Willow United Methodist Church in Willow, Alaska, is small in number, but mighty in serving.

Life in Willow isn’t easy. Winters are long, cold and dark. Summers, with about 20 hours of daylight, are when much of the work has to get done.

Willow UMC
Willow UMC church members serve their community with fresh food boxes in the winter when fresh goods are hard to come by and expensive. Photos courtesy of Rev. Christina DowlingSoka

The town is about an hour and a half north of Anchorage and has a population of about 2,000 in the whole “metropolitan” area. Willow UMC hosts about 50 people on a “good Sunday” and about 35 or 40 on a regular one. They have one adult Sunday School class with about a dozen members.

Husband and wife co-pastors Joe-d and Christina DowlingSoka arrived in Willow last July after 25 years of service in the Holston Annual Conference in Tennessee. Both said it was exciting to see the many ways Willow members joyfully serve the community.

Rev. Christina said she and Rev. Joe-d inherited a church already strong in service when they arrived. The former pastor, Rev. Daniel Wilcox, and Deaconess Fran Lynch had long tenures at the church and had modeled service to the Willow community.

She said the congregation sees serving others as a tangible way to show the love of Christ. They want to be the hands and feet of Jesus as they cut firewood, stock the food pantry, distribute food baskets, volunteer in the local school and public library, and offer warm fellowship to those who are far away from family.

Rev. Joe-d preached through the book of Luke last fall. He said there is no better book in the Bible to describe how Jesus and the disciples blessed the people by service. Using scripture as a foundation, the people learned about being current-day disciples. He teaches the truth of the adage “They won’t care how much you know until they know how much you care.”

Several of the church members are retirees from the lower 48 who came to Willow after they retired. Rev. Joe-d said like himself and his wife, many of these retirees had always dreamed of living in Alaska but didn’t have the opportunity to move there until after retirement.

Willow UMC
A VIM team from Columbus, Nebraska, came to serve at Willow UMC and wound up as part of the town’s 4th of July parade. Church pastor, the Rev. Joe-d DowlingSoka, marches behind the cart.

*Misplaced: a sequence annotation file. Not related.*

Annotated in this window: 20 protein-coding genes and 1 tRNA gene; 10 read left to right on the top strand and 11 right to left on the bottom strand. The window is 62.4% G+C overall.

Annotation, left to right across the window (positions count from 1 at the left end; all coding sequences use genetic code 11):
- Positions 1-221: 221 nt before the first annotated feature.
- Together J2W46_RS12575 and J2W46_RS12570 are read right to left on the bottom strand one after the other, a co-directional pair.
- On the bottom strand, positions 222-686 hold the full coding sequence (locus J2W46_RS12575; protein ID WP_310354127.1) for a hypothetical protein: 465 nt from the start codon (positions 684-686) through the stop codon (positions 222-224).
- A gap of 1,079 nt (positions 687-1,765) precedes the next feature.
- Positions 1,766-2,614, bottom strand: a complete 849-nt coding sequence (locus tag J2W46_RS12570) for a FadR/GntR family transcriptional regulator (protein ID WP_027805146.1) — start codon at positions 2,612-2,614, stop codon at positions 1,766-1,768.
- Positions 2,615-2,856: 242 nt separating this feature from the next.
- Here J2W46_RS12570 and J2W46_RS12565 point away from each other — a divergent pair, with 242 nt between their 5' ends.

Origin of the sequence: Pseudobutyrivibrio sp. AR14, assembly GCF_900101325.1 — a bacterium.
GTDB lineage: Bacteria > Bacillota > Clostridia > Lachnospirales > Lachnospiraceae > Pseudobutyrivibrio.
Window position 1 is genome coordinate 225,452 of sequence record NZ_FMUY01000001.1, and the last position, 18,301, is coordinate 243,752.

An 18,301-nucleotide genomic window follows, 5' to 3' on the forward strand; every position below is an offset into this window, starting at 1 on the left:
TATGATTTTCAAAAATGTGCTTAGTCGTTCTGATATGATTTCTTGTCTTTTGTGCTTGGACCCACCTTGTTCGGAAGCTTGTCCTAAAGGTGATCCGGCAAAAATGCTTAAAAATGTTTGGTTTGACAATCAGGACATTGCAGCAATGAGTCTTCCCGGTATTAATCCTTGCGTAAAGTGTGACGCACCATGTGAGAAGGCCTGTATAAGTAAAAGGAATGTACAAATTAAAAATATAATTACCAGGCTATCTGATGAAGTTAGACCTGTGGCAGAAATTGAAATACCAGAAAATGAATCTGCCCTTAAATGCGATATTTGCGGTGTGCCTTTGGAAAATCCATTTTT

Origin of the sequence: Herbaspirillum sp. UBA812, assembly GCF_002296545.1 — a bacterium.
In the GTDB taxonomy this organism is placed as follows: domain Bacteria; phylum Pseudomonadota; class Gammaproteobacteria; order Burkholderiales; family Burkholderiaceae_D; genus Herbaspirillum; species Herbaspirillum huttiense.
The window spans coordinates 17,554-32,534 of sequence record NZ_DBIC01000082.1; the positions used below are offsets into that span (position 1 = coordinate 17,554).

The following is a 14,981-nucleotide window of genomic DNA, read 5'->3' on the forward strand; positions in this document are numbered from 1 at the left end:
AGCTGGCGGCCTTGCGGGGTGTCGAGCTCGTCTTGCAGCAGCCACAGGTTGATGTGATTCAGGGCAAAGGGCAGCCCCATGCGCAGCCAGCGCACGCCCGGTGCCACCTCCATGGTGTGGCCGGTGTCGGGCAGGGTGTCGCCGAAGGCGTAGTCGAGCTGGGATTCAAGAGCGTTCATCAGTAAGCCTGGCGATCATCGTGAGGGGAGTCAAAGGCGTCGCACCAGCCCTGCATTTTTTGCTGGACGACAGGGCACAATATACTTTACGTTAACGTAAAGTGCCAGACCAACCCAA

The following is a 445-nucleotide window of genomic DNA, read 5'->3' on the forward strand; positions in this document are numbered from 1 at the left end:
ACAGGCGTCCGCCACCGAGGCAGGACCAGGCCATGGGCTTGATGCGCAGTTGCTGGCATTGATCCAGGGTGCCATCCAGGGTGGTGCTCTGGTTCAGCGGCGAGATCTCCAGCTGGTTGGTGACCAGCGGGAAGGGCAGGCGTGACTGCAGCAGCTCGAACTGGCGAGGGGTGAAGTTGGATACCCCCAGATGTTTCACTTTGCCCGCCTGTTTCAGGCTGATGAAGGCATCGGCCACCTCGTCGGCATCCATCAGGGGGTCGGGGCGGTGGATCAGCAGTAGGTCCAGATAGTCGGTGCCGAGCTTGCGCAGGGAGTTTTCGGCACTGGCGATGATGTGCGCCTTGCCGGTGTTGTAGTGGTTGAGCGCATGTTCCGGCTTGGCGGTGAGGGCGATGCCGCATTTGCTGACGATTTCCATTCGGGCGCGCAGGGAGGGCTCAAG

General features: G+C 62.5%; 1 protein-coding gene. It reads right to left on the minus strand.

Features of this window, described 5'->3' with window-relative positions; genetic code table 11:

It’s a blessing to the church, Rev. Joe-d said, that most of these people have been life-long United Methodists, active in their churches. They came to Willow with good training in discipleship, in Scripture knowledge, and a history of service. When they got to the church, they hit the ground running, fully anticipating getting involved in the church’s ministries. They believe that serving is what you do when you love Jesus.

With a large portion of the membership being retirement age, there are few young children in the church. But the teenagers, several of whom were confirmed last summer, are strong members with good leadership skills.

UMC Volunteers in Mission teams come in the summer to help chop tons of firewood that is distributed to people throughout the winter. These teams help with repairs to the church and work in the food pantry.

Rev. Christina said these teams’ contributions are beyond blessings. The work they do is critical for giving the church the means to serve throughout the winter.

Both the church and its food pantry receive funds from The Advance. Contributions primarily fund salary support for the pastors, enabling Willow UMC to have full time pastoral leadership. Funds for the food pantry allow the church to offer not only food, but also emergency assistance, holiday projects like the Thanksgiving and Christmas baskets, and program and salary support for food pantry director Ola Williams.

Willow UMC
A VIM team from Columbus, Nebraska, came to serve at Willow UMC and chopped and stacked firewood for the church to use and share during the long, cold winter.

Showing Willow, Alaska, the love of Christ means getting outside the church building and being the hands and feet of Jesus. Helping those in need, whatever those needs are, is discipleship in action.

As we grow in our process of being disciples, we will begin to see that we are ministering “with” others, rather than just “to” others. Discipleship requires relationship. When we model Christ, we invest our lives in the lives of others.